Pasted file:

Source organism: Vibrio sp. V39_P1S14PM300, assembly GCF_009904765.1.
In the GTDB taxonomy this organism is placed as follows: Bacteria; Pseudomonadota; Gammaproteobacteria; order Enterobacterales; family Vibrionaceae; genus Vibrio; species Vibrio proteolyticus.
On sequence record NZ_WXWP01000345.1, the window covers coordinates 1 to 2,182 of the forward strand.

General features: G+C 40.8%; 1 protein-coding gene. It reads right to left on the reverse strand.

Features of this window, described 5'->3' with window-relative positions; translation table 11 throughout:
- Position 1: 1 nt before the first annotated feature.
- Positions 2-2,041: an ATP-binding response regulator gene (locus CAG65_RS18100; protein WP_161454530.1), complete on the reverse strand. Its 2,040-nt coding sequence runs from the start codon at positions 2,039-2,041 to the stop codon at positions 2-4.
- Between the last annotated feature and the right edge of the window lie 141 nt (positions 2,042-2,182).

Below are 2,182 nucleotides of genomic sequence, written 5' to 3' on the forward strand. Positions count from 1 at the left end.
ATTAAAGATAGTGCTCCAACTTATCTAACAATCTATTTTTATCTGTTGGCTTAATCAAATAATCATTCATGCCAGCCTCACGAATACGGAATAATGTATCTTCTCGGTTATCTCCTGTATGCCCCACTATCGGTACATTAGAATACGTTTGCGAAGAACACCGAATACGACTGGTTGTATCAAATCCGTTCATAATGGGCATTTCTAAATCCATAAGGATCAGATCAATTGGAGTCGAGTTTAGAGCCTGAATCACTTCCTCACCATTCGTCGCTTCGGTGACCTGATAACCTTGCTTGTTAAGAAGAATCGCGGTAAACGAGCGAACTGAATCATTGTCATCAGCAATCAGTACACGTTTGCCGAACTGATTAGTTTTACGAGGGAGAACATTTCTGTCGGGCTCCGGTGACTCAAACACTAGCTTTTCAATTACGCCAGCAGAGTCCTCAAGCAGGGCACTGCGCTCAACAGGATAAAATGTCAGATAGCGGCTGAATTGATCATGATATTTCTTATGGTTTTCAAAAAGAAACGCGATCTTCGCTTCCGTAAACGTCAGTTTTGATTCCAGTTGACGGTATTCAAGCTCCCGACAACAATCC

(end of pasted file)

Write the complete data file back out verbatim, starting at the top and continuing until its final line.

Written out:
Source organism: Vibrio sp. V39_P1S14PM300, assembly GCF_009904765.1.
In the GTDB taxonomy this organism is placed as follows: Bacteria; Pseudomonadota; Gammaproteobacteria; order Enterobacterales; family Vibrionaceae; genus Vibrio; species Vibrio proteolyticus.
On sequence record NZ_WXWP01000345.1, the window covers coordinates 1 to 2,182 of the forward strand.

General features: G+C 40.8%; 1 protein-coding gene. It reads right to left on the reverse strand.

Features of this window, described 5'->3' with window-relative positions; translation table 11 throughout:
- Position 1: 1 nt before the first annotated feature.
- Positions 2-2,041: an ATP-binding response regulator gene (locus CAG65_RS18100; protein WP_161454530.1), complete on the reverse strand. Its 2,040-nt coding sequence runs from the start codon at positions 2,039-2,041 to the stop codon at positions 2-4.
- Between the last annotated feature and the right edge of the window lie 141 nt (positions 2,042-2,182).

Below are 2,182 nucleotides of genomic sequence, written 5' to 3' on the forward strand. Positions count from 1 at the left end.
ATTAAAGATAGTGCTCCAACTTATCTAACAATCTATTTTTATCTGTTGGCTTAATCAAATAATCATTCATGCCAGCCTCACGAATACGGAATAATGTATCTTCTCGGTTATCTCCTGTATGCCCCACTATCGGTACATTAGAATACGTTTGCGAAGAACACCGAATACGACTGGTTGTATCAAATCCGTTCATAATGGGCATTTCTAAATCCATAAGGATCAGATCAATTGGAGTCGAGTTTAGAGCCTGAATCACTTCCTCACCATTCGTCGCTTCGGTGACCTGATAACCTTGCTTGTTAAGAAGAATCGCGGTAAACGAGCGAACTGAATCATTGTCATCAGCAATCAGTACACGTTTGCCGAACTGATTAGTTTTACGAGGGAGAACATTTCTGTCGGGCTCCGGTGACTCAAACACTAGCTTTTCAATTACGCCAGCAGAGTCCTCAAGCAGGGCACTGCGCTCAACAGGATAAAATGTCAGATAGCGGCTGAATTGATCATGATATTTCTTATGGTTTTCAAAAAGAAACGCGATCTTCGCTTCCGTAAACGTCAGTTTTGATTCCAGTTGACGGTATTCAAGCTCCCGACAACAATCC